Before you attend a home-improvement show, you’ll want to do your homework.
Q: I’m thinking about remodeling my home this year, and I want to make sure I hire the best people for the job. Is attending a home show worth my time?
A: If you’re serious about pursuing a remodel project, a home show can be a great way to discuss it with professionals. Just make sure you come prepared.
The first home show of the year, the Northwest Remodeling Expo, takes place Jan. 18–20 at the Washington State Convention Center. With 7,000 plus attendees, events of this scale can be quite overwhelming. But there are steps you can take before you go to streamline the process and make it more productive.
Whether this is your first show or your 10th, the following suggestions will help you make the most of your home show experience.
1. If you’re planning a remodel and/or expansion, spend some time outlining your project priorities.
If you are thinking of moving in the near future, a new kitchen could be a big selling point — most remodel projects, especially kitchens and bathrooms, will increase the value of a home. If you are planning on staying for a while, a remodel project can improve you and your family’s lives by making your home cozier, more enjoyable and more welcoming to guests.
Before you go to the show, ask yourself: What are the top three things that this remodel will achieve for you and your family? This will help you quickly present your needs to any remodeler you approach. If you are remodeling your kitchen, for example, priorities might include:
- Updates that will allow you to more easily entertain guests at home.
- More streamlined and aesthetically pleasing presentation, with clean surfaces and more places to stow appliances.
- Better flow or centralization of the home’s hub — this might include adding a study nook, a dedicated wine fridge, or a walk-in pantry for snack-hungry kids.
2. Review the show’s online guide.
Home show websites will often list attending exhibitors. Use this information to identify the type of service you need. It could be an architect, a design/build firm, or a remodeling company. Review the list and look at some of the exhibitors’ websites, Houzz profiles, and past client reviews to get a sense of scope for the projects they’ve already done. This will help you focus your energy on the best fits and avoid wasting time with fruitless searching.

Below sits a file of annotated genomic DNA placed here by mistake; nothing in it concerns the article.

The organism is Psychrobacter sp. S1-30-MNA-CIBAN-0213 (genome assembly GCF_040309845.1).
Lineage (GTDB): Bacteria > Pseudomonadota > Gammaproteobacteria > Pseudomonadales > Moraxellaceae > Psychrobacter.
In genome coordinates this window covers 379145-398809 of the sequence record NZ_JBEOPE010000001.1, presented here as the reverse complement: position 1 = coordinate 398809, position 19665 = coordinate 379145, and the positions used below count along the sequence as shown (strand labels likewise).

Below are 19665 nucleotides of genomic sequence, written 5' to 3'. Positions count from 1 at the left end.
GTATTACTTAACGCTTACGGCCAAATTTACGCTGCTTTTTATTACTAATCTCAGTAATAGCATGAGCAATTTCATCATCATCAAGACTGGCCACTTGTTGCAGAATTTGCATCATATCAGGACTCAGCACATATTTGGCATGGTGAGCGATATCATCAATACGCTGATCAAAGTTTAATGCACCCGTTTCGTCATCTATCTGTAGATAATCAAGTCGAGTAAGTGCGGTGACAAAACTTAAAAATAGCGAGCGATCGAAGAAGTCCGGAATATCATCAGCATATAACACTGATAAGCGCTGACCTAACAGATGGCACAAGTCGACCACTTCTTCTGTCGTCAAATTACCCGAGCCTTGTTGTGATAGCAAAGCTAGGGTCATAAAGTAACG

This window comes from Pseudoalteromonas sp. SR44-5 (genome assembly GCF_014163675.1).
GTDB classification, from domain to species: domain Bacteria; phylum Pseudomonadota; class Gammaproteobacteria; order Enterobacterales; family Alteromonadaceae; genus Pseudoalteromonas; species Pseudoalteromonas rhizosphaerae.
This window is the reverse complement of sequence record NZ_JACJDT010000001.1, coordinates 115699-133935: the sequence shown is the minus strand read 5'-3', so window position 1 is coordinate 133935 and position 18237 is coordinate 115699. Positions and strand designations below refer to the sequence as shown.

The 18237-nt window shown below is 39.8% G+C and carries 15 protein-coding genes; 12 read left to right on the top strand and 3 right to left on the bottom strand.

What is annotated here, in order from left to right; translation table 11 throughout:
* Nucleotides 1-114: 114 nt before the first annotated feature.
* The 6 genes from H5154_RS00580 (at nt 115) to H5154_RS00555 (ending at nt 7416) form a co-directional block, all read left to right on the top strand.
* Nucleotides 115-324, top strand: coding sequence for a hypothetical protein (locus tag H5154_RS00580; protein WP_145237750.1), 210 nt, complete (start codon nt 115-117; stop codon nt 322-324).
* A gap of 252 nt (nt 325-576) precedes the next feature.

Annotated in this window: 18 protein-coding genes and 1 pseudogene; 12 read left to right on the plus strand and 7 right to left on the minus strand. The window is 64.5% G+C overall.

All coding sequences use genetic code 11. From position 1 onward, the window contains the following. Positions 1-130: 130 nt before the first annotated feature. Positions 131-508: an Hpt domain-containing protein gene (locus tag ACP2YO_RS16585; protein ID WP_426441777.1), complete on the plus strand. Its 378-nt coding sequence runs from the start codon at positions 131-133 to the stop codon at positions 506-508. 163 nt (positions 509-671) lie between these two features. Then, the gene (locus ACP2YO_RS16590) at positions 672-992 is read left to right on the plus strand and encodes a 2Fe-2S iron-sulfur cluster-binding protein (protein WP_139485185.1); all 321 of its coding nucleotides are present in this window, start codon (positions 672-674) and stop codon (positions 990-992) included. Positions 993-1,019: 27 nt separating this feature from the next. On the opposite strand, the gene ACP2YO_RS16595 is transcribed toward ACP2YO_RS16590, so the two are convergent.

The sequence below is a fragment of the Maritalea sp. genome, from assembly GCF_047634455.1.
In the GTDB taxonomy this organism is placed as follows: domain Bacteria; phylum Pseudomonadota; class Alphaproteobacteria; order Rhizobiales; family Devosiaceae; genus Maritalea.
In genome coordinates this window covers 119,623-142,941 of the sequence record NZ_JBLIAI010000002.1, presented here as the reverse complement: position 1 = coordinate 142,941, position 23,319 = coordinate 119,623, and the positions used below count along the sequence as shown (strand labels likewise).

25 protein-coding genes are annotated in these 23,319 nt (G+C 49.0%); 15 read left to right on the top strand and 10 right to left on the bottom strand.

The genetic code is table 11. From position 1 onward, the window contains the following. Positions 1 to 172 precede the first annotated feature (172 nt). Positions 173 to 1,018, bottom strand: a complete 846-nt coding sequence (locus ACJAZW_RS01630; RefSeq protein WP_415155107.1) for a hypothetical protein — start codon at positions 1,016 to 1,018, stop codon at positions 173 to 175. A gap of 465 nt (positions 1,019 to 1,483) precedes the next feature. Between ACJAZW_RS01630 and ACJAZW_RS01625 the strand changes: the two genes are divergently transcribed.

3. Bring a few photos or a walk-through phone video to give them a sense of the project.
Photos and videos are conversation starters and will give exhibitors a sense of what your needs are. A reputable company won’t give you a firm quote or estimate, but you can talk about your specific project and determine whether you should meet with them later and consider soliciting a bid. You can also use this opportunity to ask them how they carry out projects, if they are good with kids or pets, and if they are able to work around family members who may work from home.
One last thing: As you speak with people from design, construction or trade firms, make note of who you enjoyed speaking with, so you know what exhibitors you will be able to work and communicate well with. Most people choose to live on-site in their home during the construction process, so you’ll likely be living and working closely with whoever you hire for the duration of the project. Under these conditions, clear communication and coordination are as important as their fee structure.
The actual interviewing and bidding processes will be more involved, so this kind of prep work will help you get to a manageable list of local pros you’ll be able to work with sooner rather than later. Having a good fit will make the whole project go smoother and faster.
Whatever you end up doing, home shows are a fun way to learn about the ins and outs of remodeling. Enjoy the show, and best of luck on your next remodel project.
Paul Kocharhook is the owner of Pathway Design & Construction in Seattle and is a member of the Master Builders Association of King and Snohomish Counties (MBAKS). If you have a home improvement, remodeling or residential homebuilding question you’d like answered by one of the MBAKS’s nearly 3,000 members, write to firstname.lastname@example.org.